Chair McCollum Statement at the Fiscal Year 2022 United States Navy and Marine Corps Budget Hearing

2021-04-29 11:07

Congresswoman Betty McCollum (D-MN), Chair of the Defense Subcommittee, delivered the following remarks at the Subcommittee's hearing on the Fiscal Year 2022 United States Navy and Marine Corps Budget:

This afternoon the Committee will receive testimony on the posture of the United States Navy and Marine Corps.

Our three witnesses are:

  • The Honorable Thomas Harker, Acting Secretary of the Navy,
  • Admiral Michael Gilday, Chief of Naval Operations;
  • and General David Berger, Commandant of the Marine Corps

All three witnesses have long and distinguished careers serving our country.  Secretary Harker, this is your first time testifying before the Committee. We welcome you and thank you for your service. Admiral Gilday and General Berger both testified before the Committee last year. Welcome back and thank you both for being here.

While the hearing today will cover a multitude of topics, I will quickly highlight a few. 

Earlier this year, the Committee held a hearing on climate change and its effect on national security. 

There can be no doubt that our climate is changing, and the Department of Defense must be prepared or suffer the consequences. 

No military Service is going to feel the effects of climate change as uniquely as the Navy and Marine Corps with missions that rely on being able to navigate waterways. 

Additionally, we must ensure that we understand and prepare for how the changing climate will affect the Arctic region and its security. 

Turning to shipbuilding, for the last several years the Department of Defense has maintained a requirement for a 355 ship Navy. 

However, past budgets have not fully supported this requirement and the Committee has been left to find additional resources. 

We would like to better understand the thought process of the Department regarding this year’s shipbuilding plan. 

Additionally, we understand that the Marine Corps is embarking upon a modernization effort, Force Design 2030.

This will require an investment in research and development,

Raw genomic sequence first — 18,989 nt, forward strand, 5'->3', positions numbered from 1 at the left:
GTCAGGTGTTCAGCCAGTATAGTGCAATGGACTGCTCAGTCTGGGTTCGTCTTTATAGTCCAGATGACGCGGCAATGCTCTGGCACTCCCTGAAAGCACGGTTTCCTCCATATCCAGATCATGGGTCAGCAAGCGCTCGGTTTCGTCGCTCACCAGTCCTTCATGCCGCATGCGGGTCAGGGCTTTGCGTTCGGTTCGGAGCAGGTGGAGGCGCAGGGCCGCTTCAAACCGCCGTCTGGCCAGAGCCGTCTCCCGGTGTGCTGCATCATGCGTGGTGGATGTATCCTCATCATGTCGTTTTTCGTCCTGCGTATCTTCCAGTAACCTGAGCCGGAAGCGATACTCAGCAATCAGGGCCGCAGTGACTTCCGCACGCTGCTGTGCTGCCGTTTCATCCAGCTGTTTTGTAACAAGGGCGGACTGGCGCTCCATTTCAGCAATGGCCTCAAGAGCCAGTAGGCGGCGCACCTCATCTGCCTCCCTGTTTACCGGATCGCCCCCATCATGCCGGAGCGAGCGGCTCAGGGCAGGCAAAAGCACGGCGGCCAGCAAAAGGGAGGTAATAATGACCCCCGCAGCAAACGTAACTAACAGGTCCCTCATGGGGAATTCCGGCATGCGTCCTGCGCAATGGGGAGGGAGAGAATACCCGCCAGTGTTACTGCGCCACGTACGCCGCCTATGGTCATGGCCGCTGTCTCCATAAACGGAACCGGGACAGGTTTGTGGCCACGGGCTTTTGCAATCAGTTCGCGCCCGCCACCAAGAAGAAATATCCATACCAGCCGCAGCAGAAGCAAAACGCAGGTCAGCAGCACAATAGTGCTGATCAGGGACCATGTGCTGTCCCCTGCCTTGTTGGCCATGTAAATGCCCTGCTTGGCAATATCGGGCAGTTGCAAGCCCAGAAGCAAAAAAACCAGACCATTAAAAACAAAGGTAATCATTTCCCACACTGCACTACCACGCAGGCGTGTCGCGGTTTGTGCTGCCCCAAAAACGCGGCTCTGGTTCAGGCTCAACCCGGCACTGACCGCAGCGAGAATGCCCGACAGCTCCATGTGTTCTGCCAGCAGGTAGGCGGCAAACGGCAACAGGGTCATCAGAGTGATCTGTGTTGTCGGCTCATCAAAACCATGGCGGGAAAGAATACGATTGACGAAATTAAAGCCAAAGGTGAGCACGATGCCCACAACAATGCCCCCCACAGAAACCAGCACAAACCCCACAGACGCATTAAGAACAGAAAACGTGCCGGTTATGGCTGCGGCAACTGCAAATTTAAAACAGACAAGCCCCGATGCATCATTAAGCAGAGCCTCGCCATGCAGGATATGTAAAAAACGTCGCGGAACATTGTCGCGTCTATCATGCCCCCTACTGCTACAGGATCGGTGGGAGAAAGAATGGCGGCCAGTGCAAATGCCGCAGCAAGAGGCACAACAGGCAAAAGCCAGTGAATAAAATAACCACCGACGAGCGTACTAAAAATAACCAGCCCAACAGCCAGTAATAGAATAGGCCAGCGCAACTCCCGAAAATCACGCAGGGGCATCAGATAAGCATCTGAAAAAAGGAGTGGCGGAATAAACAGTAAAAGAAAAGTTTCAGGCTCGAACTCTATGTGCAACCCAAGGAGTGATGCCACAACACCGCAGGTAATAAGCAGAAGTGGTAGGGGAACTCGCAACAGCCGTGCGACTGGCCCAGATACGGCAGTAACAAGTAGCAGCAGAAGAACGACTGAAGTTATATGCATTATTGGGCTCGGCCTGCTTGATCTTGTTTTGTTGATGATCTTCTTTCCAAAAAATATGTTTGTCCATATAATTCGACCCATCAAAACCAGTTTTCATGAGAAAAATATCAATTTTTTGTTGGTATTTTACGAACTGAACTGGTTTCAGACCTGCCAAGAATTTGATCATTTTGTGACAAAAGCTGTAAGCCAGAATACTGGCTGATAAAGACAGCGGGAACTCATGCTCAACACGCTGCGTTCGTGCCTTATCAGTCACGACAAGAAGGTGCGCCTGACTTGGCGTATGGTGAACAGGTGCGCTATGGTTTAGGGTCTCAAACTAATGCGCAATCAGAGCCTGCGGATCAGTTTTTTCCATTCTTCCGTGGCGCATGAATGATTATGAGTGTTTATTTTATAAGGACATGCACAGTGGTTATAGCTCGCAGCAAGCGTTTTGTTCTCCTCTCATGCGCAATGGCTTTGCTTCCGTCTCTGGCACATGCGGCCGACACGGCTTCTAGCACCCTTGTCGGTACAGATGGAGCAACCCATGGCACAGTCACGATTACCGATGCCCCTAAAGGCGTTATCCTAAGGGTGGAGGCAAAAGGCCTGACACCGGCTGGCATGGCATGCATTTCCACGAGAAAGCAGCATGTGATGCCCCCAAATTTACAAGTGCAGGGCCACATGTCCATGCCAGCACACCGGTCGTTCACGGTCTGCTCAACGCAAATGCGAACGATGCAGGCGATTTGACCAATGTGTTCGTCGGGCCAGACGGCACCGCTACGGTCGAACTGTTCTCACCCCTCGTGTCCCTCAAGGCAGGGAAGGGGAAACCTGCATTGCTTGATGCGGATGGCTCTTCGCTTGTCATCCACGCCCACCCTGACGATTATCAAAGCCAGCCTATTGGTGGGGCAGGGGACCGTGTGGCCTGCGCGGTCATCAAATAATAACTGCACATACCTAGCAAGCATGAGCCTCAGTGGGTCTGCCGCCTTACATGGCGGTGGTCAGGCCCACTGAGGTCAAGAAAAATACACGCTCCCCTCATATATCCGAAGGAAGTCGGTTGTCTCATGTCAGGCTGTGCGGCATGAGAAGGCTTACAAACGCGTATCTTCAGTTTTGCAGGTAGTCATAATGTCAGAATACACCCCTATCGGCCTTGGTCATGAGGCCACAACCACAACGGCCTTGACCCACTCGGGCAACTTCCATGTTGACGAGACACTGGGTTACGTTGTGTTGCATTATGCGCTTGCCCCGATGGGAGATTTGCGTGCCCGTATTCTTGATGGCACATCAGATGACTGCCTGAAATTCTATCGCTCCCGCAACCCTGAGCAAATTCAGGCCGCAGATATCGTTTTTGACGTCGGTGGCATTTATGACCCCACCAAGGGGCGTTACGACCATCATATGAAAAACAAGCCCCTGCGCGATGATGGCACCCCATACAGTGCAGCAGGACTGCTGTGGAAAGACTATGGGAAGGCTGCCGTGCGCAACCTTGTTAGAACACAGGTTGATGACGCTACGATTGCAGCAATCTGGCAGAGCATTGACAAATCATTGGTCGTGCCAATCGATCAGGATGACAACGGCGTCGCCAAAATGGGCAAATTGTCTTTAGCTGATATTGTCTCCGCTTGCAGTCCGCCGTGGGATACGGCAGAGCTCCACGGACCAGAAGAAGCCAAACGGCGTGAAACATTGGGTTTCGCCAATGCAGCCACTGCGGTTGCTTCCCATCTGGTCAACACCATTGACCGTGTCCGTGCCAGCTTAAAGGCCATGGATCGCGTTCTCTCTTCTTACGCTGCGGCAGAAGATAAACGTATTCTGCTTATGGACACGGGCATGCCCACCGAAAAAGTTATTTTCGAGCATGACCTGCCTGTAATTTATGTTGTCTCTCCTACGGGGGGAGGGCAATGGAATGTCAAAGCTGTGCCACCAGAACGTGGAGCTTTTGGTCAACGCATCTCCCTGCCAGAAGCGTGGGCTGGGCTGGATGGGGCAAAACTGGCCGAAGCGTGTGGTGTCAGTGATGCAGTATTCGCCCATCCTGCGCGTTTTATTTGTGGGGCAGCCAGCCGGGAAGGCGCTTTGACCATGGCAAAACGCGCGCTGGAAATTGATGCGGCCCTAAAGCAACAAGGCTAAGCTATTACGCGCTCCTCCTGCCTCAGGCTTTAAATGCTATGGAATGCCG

as well as a divestment of legacy platforms that may no longer have a role in this new method of operation.

The Committee looks forward to receiving more details on Force Design 2030 in the FY22 budget request.

But it must not be lost in our discussion on issues of procurement or force design that people should be the Department’s number one priority.

And the Committee is interested in hearing about the programs that prioritize the welfare of Sailors, Marines, and their families, including ensuring that prompt medical care, childcare, and family programs are available worldwide.

We also need to hear how the Navy and Marine Corps are combatting sexual assault and extremism in your ranks.

Are the number of incidents increasing or declining? What are you doing to ensure they move in the right direction, and are you properly resourced to accomplish this?

We understand this is a challenging time for the Navy and Marine Corps and we want to work in coordination with you to ensure you are receiving the required resources to maintain readiness, support personnel, and modernize for the future fight. 

At the same time, we must conduct thorough oversight of every dollar requested to ensure that taxpayer funds are being spent wisely. 

We will continue to ask the difficult questions to ensure the right programs are being fully funded. 

Finally, we are holding this hearing before the release of the full budget request. 

We understand that this may limit your ability to answer certain questions.  Given the tight timeframe we will have to write the bill, I ask that you be prepared to respond to members on any specific budget questions that are asked today immediately after the full request is submitted.

With that, I thank you again for appearing before the Committee today to discuss these important issues. 

117th Congress